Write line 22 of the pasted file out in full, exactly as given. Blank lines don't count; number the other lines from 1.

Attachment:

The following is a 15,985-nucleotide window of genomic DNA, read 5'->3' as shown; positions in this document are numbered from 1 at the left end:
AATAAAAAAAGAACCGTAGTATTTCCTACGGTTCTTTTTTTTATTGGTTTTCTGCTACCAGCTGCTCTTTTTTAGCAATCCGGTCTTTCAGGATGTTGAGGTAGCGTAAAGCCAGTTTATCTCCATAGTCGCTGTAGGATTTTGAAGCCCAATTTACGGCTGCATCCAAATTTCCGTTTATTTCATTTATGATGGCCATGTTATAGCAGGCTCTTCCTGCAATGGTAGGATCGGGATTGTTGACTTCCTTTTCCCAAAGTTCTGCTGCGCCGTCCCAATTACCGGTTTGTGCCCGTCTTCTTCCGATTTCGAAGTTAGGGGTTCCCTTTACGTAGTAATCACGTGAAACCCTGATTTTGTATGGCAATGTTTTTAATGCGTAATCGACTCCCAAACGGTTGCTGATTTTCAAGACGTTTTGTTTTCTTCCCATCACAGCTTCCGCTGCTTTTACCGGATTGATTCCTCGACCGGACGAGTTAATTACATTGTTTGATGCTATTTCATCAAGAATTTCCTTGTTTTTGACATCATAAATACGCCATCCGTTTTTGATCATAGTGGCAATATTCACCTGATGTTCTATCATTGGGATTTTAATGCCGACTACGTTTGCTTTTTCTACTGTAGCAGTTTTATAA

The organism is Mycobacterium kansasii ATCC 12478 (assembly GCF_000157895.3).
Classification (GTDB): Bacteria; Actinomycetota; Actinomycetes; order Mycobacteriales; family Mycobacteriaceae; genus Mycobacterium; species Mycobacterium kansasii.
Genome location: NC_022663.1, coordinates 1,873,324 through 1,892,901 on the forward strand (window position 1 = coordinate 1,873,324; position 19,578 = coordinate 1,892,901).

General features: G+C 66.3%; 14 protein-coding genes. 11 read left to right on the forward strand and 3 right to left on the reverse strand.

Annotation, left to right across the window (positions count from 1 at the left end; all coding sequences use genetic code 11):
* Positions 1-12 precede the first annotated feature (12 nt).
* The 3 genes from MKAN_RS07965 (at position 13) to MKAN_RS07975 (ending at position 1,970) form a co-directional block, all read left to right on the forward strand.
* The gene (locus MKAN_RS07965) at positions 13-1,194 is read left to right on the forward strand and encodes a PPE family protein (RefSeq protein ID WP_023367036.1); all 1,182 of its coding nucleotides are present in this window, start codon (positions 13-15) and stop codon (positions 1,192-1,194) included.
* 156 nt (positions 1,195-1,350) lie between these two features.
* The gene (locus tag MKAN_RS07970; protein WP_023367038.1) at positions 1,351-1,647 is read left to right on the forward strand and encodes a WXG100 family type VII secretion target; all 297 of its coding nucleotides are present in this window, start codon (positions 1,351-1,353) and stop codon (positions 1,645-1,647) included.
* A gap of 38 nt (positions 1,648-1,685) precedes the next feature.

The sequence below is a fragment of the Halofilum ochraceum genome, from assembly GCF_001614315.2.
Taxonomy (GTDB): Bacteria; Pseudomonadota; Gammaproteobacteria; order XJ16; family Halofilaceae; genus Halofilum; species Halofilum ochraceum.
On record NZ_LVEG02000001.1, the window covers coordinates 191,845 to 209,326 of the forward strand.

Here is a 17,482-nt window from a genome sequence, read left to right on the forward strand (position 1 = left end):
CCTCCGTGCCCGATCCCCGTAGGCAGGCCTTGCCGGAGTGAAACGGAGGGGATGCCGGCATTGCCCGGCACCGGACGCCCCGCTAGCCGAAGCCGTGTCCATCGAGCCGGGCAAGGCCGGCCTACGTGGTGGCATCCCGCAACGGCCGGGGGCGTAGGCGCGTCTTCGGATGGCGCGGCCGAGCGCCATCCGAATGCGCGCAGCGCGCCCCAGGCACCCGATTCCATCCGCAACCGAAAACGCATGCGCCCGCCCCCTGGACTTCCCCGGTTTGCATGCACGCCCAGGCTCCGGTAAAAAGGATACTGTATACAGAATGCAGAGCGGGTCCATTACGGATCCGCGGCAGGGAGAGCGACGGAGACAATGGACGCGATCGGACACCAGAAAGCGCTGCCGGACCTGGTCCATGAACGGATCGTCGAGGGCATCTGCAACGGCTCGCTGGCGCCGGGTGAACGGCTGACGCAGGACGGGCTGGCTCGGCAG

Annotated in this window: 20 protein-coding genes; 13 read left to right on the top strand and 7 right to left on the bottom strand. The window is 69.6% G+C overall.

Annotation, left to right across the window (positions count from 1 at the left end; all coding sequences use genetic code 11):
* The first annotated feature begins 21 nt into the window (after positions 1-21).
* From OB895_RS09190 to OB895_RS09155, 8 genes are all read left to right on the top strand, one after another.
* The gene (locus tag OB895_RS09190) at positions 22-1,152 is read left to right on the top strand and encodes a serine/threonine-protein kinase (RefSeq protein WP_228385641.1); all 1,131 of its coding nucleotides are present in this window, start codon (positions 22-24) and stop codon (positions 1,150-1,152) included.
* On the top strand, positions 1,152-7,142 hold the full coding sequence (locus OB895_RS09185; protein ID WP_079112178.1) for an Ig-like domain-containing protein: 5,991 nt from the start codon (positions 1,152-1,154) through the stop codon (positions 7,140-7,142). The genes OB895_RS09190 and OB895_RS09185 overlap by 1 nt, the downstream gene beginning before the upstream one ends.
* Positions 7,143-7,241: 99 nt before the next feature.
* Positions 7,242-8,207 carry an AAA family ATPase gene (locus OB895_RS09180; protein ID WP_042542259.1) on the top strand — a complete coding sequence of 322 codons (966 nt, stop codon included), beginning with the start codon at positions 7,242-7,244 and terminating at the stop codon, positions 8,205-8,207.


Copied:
* From OB895_RS09190 to OB895_RS09155, 8 genes are all read left to right on the top strand, one after another.